Fan-filmed video footage of VENOM INC., the new band featuring original VENOM members Jeff “Mantas” Dunn (guitar) and Anthony “Abaddon” Bray (drums) alongside ex-VENOM bassist/vocalist Tony “Demolition Man” Dolan, performing on October 13 in Zagreb, Croatia can be seen below.
In a recent interview with Canada’s The Metal Voice, Dunn stated about how VENOM bassist/vocalist Conrad “Cronos” Lant feels about VENOM INC.‘s existence and whether he has tried to stop VENOM INC. from using the “VENOM” name: “I don’t know [how he feels about it]. And at the end of the day, [our band’s full name is] VENOM INC. – IRON & STEEL. The fans know who he is, the fans know who we are. In this band, you have the two founder members of [VENOM].”
He continued: “I don’t wanna get into this whole political thing, but every band who’s got a frontman who is iconic, [the fans] look at the frontman as ‘that’s the band.’ Not true. [Cronos] was the last person to join VENOM — at my invitation. I met him at a girlfriend’s friend’s house. And we needed a rhythm guitarist — that’s what we needed. We didn’t need a vocalist; we had a vocalist. We needed a rhythm guitarist, because our rhythm guitarist had left. Essentially, we were, what? Two guitars, bass, drums and vocals — so we were a five-piece in the initial stages. So the rhythm guitarist left. I met this guy. I’d never met him before. He said he was a guitarist; he had long hair; he was into metal; he worked at Impulse Studios owned by David Wood, founder of] Neat Records. I had been there and walked out with my tail between my legs, because, at that point, me and the other guys who I had around in the band, we couldn’t afford to do a demo. So it was, like, ‘Hmm, that might be an inroad.’ So he was invited to a rehearsal, he came in as a rhythm guitarist, and the bass player left, as bands do. By default, he took over bass, and then I wrote ‘Live Like An Angel (Die Like A Devil)’. And the idea for that song was… I said to him, ‘Can you sing?’ And he was, like, ‘I’ll give it a go.’ So the idea was that Clive Archer, our original singer, was gonna go off stage and do a costume change and come back on for ‘Shizo’.”
Dunn added: “A lot of these songs were written before he joined the band. And this is what people don’t realize… And the other thing that people don’t realize is… I’ll say this. In 2005, my mother was seriously ill and I lost her… I lost my mother at the end of that year. My mind wasn’t on music, it wasn’t on fucking a band’s name or anything like that. And I had already made my exit. Those things went on, and I was, like, ‘That’s it.’ And [Cronos] called me. It was something to do with a license coming back for an album, which we were then gonna pass to Sanctuary Records. And I was just, like, ‘My mind isn’t on this. It’s gotta be on family. And I don’t care. I really don’t care what happens with this fucking album. Put it wherever the hell you want.’ And it was during the course of that conversation [that] he said, ‘Are you okay with me continuing VENOM?’ [And I said], ‘Yeah.’ Is it a decision I regret? Yes. Because, looking back, if my head had been right, if my head had been screwed on at that point, I would have said, ‘I think we should just bury it now.'”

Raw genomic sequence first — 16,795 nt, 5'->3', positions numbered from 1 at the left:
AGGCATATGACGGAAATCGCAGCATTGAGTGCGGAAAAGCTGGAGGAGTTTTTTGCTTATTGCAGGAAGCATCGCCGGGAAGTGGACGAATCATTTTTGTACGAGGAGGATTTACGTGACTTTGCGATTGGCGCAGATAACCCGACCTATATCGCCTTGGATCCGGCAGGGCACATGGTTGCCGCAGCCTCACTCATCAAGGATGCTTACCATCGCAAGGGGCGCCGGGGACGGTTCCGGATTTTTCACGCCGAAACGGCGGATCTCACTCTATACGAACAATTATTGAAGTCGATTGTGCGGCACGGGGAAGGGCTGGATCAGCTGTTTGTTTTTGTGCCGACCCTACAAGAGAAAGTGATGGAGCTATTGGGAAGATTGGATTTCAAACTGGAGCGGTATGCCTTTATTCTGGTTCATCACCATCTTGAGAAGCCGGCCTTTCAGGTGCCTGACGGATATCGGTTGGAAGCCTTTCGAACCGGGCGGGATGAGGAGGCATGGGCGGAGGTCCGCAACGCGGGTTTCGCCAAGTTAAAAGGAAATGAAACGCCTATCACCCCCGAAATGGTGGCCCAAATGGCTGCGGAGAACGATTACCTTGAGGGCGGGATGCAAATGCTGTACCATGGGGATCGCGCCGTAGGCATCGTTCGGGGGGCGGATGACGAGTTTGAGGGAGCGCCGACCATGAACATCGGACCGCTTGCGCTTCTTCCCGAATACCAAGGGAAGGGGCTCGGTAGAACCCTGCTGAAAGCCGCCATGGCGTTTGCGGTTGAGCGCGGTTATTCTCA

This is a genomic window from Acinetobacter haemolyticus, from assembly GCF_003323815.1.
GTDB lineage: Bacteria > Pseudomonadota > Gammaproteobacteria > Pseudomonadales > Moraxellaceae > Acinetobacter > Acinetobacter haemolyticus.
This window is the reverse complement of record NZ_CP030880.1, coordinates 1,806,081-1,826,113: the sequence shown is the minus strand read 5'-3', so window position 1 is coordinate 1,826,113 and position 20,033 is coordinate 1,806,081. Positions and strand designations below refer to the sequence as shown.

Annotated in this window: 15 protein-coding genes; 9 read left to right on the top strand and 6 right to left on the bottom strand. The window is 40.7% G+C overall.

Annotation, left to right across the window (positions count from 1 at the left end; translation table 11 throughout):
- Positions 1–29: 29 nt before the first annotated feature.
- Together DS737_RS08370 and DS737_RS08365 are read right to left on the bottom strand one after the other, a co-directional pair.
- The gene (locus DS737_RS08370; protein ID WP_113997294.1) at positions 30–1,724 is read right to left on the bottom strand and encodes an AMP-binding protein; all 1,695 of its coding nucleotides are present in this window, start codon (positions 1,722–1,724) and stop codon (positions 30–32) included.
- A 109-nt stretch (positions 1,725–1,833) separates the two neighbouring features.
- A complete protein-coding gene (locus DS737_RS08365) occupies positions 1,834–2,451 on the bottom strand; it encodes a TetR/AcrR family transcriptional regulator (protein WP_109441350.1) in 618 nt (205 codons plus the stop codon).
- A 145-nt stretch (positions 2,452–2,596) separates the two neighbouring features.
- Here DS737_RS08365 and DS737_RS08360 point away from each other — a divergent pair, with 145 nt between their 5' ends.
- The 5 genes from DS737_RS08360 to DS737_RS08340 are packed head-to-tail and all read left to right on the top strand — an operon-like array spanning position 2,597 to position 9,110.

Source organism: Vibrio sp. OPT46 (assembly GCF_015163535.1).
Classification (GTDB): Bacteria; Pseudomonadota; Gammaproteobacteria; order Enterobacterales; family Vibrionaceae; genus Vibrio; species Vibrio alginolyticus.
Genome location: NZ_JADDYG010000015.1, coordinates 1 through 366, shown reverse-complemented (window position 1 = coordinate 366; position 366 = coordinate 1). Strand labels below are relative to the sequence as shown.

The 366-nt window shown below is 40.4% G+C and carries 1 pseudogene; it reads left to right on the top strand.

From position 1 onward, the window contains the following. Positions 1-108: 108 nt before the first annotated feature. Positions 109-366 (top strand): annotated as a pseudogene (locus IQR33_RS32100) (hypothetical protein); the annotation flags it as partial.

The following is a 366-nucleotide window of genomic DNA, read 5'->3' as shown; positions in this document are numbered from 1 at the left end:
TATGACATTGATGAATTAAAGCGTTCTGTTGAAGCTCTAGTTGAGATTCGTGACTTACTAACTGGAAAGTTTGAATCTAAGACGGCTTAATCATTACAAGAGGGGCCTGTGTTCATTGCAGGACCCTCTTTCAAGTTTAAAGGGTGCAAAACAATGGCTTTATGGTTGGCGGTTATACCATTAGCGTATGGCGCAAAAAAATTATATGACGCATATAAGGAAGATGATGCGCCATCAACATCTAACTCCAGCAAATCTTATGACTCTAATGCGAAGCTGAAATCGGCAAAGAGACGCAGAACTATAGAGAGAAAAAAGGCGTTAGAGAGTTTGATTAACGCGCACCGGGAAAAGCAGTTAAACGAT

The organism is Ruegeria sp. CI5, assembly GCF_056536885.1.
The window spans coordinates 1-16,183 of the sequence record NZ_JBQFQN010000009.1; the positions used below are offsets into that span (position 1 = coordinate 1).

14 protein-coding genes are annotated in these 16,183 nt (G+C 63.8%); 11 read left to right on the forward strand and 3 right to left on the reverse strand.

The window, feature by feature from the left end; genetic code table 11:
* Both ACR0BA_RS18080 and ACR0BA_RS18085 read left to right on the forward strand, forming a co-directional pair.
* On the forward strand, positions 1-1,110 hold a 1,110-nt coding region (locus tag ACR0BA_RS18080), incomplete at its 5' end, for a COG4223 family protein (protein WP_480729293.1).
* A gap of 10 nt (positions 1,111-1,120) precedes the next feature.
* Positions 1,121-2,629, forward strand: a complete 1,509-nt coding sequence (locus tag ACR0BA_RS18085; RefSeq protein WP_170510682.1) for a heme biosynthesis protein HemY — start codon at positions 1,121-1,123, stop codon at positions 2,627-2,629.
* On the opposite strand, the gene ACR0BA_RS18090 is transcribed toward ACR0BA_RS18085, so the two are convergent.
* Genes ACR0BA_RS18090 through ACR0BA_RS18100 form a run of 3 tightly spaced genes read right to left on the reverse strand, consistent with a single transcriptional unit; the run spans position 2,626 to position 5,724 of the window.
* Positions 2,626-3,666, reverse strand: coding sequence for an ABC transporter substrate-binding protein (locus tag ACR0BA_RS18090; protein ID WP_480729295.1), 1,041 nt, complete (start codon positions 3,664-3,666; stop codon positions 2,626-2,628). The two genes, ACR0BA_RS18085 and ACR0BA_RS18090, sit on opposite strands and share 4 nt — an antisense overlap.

Said Bray: “But then, legally, he didn’t ask me, and the name of the band, originally, was put together by the two of us. So if he had legal standing, he’s asked one person, [and] you have to ask the other person. ‘Cause I would have said no. And that’s why he didn’t ask me, ’cause I would have said, ‘No, I’m not okay with it.'”
ASked whether Cronos has a possible legal case in wanting to stop VENOM INC. from using the VENOM name, Bray said: “No. The only thing he’s got, if we have a legal argument about it, is the recent longevity. He’s got [a period of several years] where he’s been putting [stuff out and playing shows], so people know that’s VENOM. And that’s fair enough; we’re not disputing that. None of us are disputing that. But we’re saying is we have got what we’ve got and everybody knows what it’s about and everybody understands it. And when we said, ‘Let’s call it IRON & STEEL,’ everybody went, ‘But you’re VENOM. You’re VENOM.’ Everybody else said it. And we went, ‘It’s really nice to hear.'”
Dunn, Bray and Dolan released three albums as VENOM between 1989 and 1992 — “Prime Evil” (1989), “Temples Of Ice” (1991) and “The Waste Lands” (1992).
The classic lineup of VENOM — Lant, Dunn and Bray — is often credited with kickstarting the whole black metal movement, but is more accurately seen an early example of extreme metal.
VENOM‘s second album, 1982’s “Black Metal”, was a major influence on on the early Norwegian black metal scene.